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Spotlight on History: Fox & Mink Farming; Supplying Fur for the Fashion Industry

Posted: July 11, 2018


Fox & Mink Farming; Supplying Fur for the Fashion Industry
 
Stories from the "East St. Paul Centennial 1916-2016" book
Submitted by Mayor Shelley Hart


One of the early industries of East St. Paul was mink and fox farming. Today, only one fox farm tower, a relic of the industry, still stands in our community along Henderson Highway. This tower is in poor condition and may not be around for many more years unless we act quickly and preserve it – and by extension our history.

Fox towers were wood framed, three or four story buildings, sometimes detached, sometimes build on top of another barn-like structure. They were built as a lookout from which the farmers could observe and control the penned animals below. Because these canines will not mate if they think someone is watching, the shy animals could be observed without disturbing their breeding or parenting cycles. Farm hands stayed in the "peeping towers,” observing the animals for several days at a time, ready to move the male to another female pen once he had done his duty. Today, breeding is controlled with drugs and artificial insemination.

The fur farming craze was at its height from 1902 to 1920, the years Paris led the fashion trends in Europe. The fur farms supplied mink and fox pelts to the fashion markets because the demand was great and farming was easier and more lucrative than working trap lines.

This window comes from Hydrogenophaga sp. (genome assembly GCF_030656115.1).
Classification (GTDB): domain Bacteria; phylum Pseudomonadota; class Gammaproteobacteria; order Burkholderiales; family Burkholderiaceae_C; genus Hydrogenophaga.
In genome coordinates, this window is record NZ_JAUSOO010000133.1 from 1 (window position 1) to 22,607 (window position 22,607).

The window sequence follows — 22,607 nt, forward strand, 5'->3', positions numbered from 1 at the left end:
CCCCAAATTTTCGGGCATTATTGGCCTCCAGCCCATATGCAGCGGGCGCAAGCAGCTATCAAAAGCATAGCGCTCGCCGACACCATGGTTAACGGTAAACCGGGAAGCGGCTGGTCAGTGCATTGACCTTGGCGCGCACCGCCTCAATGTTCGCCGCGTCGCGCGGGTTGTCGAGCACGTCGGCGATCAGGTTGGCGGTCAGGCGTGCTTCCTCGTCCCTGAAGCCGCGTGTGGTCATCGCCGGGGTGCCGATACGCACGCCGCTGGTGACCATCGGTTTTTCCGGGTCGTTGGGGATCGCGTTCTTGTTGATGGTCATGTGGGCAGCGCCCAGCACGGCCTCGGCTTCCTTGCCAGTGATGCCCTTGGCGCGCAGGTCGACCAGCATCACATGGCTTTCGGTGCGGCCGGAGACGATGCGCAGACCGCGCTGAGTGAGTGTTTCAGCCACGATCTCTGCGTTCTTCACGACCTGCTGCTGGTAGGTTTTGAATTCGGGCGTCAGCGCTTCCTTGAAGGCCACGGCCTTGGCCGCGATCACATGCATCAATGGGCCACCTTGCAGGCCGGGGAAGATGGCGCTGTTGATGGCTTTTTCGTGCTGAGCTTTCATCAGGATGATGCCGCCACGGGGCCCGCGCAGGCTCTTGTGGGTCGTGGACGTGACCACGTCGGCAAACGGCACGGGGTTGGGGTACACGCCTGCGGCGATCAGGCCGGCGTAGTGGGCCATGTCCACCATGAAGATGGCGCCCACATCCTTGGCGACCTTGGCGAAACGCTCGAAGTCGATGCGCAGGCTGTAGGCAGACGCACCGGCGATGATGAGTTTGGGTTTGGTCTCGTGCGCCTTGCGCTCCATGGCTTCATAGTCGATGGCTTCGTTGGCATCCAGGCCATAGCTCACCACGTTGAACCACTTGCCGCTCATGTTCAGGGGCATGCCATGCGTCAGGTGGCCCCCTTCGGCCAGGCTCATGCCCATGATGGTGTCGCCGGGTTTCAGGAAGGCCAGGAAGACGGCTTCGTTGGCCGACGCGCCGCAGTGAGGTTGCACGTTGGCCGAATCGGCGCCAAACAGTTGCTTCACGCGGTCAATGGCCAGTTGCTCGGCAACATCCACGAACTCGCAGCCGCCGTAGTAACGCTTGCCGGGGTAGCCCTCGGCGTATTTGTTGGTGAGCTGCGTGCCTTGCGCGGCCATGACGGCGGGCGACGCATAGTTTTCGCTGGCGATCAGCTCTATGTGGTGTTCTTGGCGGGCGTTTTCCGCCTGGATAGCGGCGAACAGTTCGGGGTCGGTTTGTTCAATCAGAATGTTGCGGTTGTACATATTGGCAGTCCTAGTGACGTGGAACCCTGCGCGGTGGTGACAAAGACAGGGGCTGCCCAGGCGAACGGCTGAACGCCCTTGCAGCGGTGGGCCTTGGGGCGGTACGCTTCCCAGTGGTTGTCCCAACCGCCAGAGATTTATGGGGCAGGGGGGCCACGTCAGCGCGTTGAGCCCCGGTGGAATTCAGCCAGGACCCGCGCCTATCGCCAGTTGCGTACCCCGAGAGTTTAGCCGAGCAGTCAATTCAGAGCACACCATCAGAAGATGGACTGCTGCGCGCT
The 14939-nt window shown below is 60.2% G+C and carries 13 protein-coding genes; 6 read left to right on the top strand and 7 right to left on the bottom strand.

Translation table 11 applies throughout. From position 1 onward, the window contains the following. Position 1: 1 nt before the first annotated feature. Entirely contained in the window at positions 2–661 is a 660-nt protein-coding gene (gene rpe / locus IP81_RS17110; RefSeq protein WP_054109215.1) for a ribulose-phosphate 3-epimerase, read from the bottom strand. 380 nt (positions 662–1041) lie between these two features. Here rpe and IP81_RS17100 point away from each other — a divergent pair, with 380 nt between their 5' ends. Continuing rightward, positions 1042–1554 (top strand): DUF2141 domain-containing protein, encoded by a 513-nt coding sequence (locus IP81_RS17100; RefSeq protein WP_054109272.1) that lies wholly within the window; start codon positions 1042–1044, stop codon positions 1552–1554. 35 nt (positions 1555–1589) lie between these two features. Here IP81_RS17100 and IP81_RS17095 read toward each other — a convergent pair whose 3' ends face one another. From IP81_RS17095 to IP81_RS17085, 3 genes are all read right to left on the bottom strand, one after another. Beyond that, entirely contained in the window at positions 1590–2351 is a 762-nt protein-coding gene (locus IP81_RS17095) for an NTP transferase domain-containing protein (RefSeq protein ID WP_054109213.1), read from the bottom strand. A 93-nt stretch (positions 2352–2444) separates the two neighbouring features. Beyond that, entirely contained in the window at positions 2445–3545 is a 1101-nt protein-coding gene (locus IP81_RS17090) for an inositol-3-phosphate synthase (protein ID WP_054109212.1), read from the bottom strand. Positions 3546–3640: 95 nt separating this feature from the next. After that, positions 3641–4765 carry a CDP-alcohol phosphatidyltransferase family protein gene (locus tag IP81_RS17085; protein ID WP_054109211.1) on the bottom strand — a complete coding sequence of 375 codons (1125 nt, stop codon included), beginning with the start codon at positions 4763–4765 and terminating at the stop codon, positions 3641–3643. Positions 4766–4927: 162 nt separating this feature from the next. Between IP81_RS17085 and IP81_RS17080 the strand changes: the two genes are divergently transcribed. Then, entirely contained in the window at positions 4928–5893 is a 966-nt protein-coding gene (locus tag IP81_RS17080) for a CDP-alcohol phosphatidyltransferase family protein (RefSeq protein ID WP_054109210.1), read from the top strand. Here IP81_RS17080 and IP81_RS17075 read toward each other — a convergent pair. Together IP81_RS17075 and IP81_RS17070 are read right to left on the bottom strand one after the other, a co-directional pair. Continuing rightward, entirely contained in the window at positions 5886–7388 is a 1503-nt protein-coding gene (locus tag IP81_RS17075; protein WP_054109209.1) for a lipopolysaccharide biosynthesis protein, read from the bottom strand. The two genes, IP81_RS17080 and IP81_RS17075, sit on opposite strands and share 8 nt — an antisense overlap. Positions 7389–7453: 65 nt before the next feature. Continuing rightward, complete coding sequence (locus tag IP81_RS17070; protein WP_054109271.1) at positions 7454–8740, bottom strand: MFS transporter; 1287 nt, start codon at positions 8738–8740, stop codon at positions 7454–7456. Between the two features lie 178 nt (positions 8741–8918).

The price for a pelt was about $25 each, but could be as high as $300 to $400 for a rare mutation such as the white mink, which weighed in at eight to nine pounds. All specialty coloured mink were bred on farms, while the ones trapped in the wild were usually dark brown or black. Breeding stock sold for $40 a pair and up to $1800 each for specialty animals. The boom lasted into the 1930’s when the stock market crashed and prices fell to $15 or less a pelt. A few farms still exist, but none provide the monetary profit seen in the early years.

Recently, I sat down and spoke with one of East St. Paul’s resident historians, Bill Andrews, to learn more about this industry. He remembers at least four towers in East St. Paul, the one which remains along Henderson Highway, one on Mowat Road south of Hoddinott (built by Frank Buksak), and two towers nears the Birds Hill gravel pit which is now Silver Springs Park.
Some of the mink farmers Mr. Andrews remembers were:


  • John Walker – farmed on Mowat Road, east side, in/around the 600-700 block

  • Fred Watson – farmed on the property where Country Villas is now located

  • Lloyd Smith – farmed on the property just north of Anderson’s Greenhouses on the east side of Highway 59

  • Les Andrews – farmed on the property just north of Neyedli Drive

  • Bill Routley, farmed on property at the far east end of Roseneath Avenue

  • Joe Cruse, farmed mink and fox on the Henderson Highway property where the last remaining fox tower is located, and

  • Andrew Wasney, who farmed on the property on the north east corner of Hoddinott Road and Raleigh Street
 
In the June 2017 East St. Paul newsletter, I shared Council’s plans to possibly restore and relocate the last known fox tower in our community to a public space where residents and visitors could learn about our history. The feasibility of this historical project is still ongoing and we hope that one day soon a new catchphrase will be common place in East St. Paul; "meet me at the fox tower.”


 

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